French conquest of Corsica

Last updated
French Conquest of Corsica
DateMay 15, 1768–May 9, 1769
Location
Result French victory. Corsica annexed.
Belligerents
Flag of Corsica.svg Corsican Republic Royal Standard of the King of France.svg  France
Commanders and leaders
Flag of Corsica.svg Pasquale Paoli Royal Standard of the King of France.svg Comte de Vaux
Royal Standard of the King of France.svg Comte de Chauvelin
Strength
24,000

The French conquest of Corsica took place during 1768 and 1769 when the Corsican Republic was occupied by French forces under the command of the Comte de Vaux.

Corsican Republic unrecognized European state (1755–1769)

In November 1755, Pasquale Paoli proclaimed Corsica a sovereign nation, the Corsican Republic, independent from the Republic of Genoa. He created the Corsican Constitution, which was the first constitution written in Italian under Enlightenment principles, including the first implementation of female suffrage, later revoked by the French when they took over the island in 1769. The republic created an administration and justice system, and founded an army.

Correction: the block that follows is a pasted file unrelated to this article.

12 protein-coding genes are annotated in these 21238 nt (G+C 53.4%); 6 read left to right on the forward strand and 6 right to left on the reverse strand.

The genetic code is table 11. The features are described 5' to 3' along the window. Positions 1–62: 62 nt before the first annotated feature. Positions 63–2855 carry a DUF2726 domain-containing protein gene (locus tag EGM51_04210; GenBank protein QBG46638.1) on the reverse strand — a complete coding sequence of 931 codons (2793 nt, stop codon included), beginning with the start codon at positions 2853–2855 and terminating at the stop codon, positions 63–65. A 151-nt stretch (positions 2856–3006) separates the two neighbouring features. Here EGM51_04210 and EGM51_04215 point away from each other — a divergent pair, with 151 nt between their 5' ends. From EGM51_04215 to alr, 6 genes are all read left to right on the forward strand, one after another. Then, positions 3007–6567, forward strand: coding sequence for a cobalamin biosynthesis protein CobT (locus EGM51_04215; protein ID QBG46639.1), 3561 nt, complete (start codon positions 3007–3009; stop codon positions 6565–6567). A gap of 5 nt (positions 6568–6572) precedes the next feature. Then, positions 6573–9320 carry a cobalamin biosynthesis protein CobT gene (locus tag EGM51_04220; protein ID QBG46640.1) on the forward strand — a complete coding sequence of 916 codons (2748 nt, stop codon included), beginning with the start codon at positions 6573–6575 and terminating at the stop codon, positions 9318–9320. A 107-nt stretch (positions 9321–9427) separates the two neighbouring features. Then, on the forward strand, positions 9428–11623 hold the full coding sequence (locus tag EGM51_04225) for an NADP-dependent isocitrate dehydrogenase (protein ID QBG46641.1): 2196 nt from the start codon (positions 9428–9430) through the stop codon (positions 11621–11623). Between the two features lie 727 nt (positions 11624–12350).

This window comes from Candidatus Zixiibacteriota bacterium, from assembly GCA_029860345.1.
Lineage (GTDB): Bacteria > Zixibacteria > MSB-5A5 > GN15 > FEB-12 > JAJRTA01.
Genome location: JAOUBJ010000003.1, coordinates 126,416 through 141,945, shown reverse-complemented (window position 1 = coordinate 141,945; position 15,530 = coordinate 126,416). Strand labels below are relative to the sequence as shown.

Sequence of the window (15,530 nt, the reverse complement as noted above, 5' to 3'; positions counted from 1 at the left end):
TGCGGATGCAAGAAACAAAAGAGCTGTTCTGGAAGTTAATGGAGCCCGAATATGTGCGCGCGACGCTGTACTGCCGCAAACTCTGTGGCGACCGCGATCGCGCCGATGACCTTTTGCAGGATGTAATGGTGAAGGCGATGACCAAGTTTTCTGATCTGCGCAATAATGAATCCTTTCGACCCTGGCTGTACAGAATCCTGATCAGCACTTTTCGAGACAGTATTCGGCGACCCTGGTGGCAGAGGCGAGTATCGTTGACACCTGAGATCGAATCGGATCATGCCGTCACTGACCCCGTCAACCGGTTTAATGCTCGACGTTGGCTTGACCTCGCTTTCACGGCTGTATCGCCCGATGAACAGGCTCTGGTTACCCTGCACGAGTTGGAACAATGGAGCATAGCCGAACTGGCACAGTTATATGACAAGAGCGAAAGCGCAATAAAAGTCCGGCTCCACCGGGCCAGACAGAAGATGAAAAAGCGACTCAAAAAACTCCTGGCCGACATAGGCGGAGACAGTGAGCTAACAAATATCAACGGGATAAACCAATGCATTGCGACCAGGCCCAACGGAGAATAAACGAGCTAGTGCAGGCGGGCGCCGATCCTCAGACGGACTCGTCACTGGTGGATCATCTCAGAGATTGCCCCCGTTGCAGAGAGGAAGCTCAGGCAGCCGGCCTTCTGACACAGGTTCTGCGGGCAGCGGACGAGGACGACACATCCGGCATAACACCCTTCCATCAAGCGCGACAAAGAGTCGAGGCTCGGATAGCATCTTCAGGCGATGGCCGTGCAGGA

Contents

History

France received de jure control of the island of Corsica as a pledge from the Genoese Republic via the Treaty of Versailles in 1768. Genoa still claimed ownership of the island, although since 1755, Corsicans had achieved virtual independence and had written a Corsican Constitution (in Italian). After abandoning any hope of recovering Corsica by force, the Genoese chose to sell their rights over the island to France who were keen to gain new territory to replace territory lost during the Seven Years' War.